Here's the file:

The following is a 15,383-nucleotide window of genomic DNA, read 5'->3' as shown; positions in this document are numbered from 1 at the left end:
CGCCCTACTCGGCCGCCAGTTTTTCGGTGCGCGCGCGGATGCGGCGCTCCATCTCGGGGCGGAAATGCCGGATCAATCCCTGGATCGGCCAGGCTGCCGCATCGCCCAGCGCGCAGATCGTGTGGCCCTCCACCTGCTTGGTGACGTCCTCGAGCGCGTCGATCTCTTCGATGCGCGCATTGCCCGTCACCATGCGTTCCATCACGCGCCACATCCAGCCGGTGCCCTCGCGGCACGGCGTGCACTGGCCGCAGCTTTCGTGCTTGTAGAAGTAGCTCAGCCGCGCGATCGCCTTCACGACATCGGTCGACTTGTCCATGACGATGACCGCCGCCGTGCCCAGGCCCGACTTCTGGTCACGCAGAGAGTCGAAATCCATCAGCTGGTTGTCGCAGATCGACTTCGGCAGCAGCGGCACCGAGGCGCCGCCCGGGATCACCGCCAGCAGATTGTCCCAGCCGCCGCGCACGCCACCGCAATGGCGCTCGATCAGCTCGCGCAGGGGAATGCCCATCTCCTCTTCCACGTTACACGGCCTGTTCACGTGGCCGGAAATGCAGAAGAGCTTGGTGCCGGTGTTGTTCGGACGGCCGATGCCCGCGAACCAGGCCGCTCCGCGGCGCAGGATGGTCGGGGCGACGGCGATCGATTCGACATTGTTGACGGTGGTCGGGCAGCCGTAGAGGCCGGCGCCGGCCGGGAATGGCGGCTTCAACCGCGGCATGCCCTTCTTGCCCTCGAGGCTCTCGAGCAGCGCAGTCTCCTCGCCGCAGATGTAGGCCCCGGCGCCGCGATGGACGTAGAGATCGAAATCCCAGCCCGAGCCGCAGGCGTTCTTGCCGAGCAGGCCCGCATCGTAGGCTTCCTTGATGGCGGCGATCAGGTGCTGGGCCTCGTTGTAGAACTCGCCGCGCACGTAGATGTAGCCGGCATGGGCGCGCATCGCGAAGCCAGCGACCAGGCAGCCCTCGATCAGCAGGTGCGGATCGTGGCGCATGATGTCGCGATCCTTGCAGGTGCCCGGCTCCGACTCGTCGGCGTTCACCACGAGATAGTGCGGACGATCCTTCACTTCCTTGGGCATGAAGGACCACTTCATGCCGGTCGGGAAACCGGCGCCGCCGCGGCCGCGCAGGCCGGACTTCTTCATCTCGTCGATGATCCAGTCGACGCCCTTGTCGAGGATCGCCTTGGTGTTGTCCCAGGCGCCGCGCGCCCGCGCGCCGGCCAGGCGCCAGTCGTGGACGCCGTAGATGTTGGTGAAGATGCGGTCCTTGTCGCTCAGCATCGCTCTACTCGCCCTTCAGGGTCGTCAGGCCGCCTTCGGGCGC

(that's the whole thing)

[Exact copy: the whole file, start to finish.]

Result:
The following is a 15,383-nucleotide window of genomic DNA, read 5'->3' as shown; positions in this document are numbered from 1 at the left end:
CGCCCTACTCGGCCGCCAGTTTTTCGGTGCGCGCGCGGATGCGGCGCTCCATCTCGGGGCGGAAATGCCGGATCAATCCCTGGATCGGCCAGGCTGCCGCATCGCCCAGCGCGCAGATCGTGTGGCCCTCCACCTGCTTGGTGACGTCCTCGAGCGCGTCGATCTCTTCGATGCGCGCATTGCCCGTCACCATGCGTTCCATCACGCGCCACATCCAGCCGGTGCCCTCGCGGCACGGCGTGCACTGGCCGCAGCTTTCGTGCTTGTAGAAGTAGCTCAGCCGCGCGATCGCCTTCACGACATCGGTCGACTTGTCCATGACGATGACCGCCGCCGTGCCCAGGCCCGACTTCTGGTCACGCAGAGAGTCGAAATCCATCAGCTGGTTGTCGCAGATCGACTTCGGCAGCAGCGGCACCGAGGCGCCGCCCGGGATCACCGCCAGCAGATTGTCCCAGCCGCCGCGCACGCCACCGCAATGGCGCTCGATCAGCTCGCGCAGGGGAATGCCCATCTCCTCTTCCACGTTACACGGCCTGTTCACGTGGCCGGAAATGCAGAAGAGCTTGGTGCCGGTGTTGTTCGGACGGCCGATGCCCGCGAACCAGGCCGCTCCGCGGCGCAGGATGGTCGGGGCGACGGCGATCGATTCGACATTGTTGACGGTGGTCGGGCAGCCGTAGAGGCCGGCGCCGGCCGGGAATGGCGGCTTCAACCGCGGCATGCCCTTCTTGCCCTCGAGGCTCTCGAGCAGCGCAGTCTCCTCGCCGCAGATGTAGGCCCCGGCGCCGCGATGGACGTAGAGATCGAAATCCCAGCCCGAGCCGCAGGCGTTCTTGCCGAGCAGGCCCGCATCGTAGGCTTCCTTGATGGCGGCGATCAGGTGCTGGGCCTCGTTGTAGAACTCGCCGCGCACGTAGATGTAGCCGGCATGGGCGCGCATCGCGAAGCCAGCGACCAGGCAGCCCTCGATCAGCAGGTGCGGATCGTGGCGCATGATGTCGCGATCCTTGCAGGTGCCCGGCTCCGACTCGTCGGCGTTCACCACGAGATAGTGCGGACGATCCTTCACTTCCTTGGGCATGAAGGACCACTTCATGCCGGTCGGGAAACCGGCGCCGCCGCGGCCGCGCAGGCCGGACTTCTTCATCTCGTCGATGATCCAGTCGACGCCCTTGTCGAGGATCGCCTTGGTGTTGTCCCAGGCGCCGCGCGCCCGCGCGCCGGCCAGGCGCCAGTCGTGGACGCCGTAGATGTTGGTGAAGATGCGGTCCTTGTCGCTCAGCATCGCTCTACTCGCCCTTCAGGGTCGTCAGGCCGCCTTCGGGCGC